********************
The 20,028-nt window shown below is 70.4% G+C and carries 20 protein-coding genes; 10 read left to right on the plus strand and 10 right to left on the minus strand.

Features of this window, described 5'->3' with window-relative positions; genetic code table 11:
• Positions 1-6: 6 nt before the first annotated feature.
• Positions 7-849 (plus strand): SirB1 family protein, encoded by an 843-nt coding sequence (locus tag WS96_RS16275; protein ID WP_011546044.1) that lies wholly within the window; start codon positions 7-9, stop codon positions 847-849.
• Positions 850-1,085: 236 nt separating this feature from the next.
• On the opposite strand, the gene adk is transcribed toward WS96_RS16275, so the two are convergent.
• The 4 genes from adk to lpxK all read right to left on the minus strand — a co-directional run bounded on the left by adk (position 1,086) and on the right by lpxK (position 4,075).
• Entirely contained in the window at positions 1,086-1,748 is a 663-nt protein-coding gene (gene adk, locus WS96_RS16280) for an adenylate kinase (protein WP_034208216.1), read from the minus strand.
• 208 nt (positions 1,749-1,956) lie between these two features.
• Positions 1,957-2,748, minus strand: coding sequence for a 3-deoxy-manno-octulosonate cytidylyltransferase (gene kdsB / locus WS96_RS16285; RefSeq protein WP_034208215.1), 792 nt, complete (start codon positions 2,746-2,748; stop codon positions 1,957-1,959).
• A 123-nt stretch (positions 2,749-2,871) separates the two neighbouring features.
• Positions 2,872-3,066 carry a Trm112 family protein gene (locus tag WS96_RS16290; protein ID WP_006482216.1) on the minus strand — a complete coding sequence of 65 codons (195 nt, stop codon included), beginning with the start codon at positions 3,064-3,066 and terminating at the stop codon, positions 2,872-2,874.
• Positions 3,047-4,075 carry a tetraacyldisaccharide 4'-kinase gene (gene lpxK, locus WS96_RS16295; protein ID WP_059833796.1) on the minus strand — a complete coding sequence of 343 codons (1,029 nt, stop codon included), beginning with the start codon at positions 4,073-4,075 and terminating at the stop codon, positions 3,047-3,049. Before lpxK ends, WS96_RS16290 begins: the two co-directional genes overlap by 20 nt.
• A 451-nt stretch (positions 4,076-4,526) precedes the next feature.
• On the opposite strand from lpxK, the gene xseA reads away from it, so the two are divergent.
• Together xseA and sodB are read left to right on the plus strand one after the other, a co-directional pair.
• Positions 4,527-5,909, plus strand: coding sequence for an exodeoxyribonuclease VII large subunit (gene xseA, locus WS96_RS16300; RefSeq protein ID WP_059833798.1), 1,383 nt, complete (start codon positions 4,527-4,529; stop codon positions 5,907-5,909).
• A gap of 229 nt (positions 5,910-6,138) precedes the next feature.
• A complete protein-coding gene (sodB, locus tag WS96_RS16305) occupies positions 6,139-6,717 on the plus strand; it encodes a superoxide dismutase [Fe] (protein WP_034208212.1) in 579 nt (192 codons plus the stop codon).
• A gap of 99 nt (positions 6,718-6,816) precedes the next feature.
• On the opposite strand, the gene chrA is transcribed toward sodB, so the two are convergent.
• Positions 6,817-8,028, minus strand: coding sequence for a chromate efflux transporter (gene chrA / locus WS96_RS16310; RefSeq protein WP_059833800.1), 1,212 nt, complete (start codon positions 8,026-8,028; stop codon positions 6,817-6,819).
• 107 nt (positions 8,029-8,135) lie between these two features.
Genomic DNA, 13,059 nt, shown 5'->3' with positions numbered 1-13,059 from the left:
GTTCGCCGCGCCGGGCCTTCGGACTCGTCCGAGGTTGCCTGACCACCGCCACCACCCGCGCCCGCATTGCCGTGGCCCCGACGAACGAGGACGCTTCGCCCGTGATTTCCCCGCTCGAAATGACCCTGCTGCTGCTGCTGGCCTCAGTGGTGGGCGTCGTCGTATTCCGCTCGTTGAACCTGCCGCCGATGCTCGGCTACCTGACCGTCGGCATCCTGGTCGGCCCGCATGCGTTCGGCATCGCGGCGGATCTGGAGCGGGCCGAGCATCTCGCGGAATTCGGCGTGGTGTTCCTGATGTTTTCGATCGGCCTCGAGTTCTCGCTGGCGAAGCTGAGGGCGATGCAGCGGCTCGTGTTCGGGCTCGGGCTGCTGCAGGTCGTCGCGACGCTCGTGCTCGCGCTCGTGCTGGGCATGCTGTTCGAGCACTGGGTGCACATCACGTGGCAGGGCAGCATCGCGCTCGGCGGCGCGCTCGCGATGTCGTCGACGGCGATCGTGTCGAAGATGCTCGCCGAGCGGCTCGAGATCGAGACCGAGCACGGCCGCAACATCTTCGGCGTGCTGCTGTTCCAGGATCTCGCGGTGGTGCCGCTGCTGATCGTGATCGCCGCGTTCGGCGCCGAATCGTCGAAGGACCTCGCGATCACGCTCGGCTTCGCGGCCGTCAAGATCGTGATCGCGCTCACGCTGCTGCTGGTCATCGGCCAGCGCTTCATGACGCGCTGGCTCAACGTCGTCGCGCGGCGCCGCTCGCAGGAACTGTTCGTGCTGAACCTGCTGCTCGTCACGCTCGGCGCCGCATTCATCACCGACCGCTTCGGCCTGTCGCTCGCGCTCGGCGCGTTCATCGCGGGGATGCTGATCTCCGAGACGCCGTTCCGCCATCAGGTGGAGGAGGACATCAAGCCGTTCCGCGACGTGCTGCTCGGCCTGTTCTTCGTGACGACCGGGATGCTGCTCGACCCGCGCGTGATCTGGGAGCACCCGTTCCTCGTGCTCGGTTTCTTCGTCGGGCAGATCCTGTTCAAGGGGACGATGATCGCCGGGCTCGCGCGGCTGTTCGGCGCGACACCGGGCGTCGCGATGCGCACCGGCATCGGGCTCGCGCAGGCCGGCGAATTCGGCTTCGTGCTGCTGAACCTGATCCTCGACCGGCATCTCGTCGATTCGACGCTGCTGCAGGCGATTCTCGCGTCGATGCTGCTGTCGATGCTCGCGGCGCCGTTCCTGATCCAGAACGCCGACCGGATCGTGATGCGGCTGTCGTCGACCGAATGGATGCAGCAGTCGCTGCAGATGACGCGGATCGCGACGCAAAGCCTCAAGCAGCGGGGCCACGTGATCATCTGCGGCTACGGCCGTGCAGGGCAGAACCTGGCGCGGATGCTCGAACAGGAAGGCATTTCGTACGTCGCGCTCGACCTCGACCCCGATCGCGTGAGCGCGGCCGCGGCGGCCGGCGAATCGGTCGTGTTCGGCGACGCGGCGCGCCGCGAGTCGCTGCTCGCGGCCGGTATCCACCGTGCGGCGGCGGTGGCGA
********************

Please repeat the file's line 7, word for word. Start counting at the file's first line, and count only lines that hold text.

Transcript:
• The 4 genes from adk to lpxK all read right to left on the minus strand — a co-directional run bounded on the left by adk (position 1,086) and on the right by lpxK (position 4,075).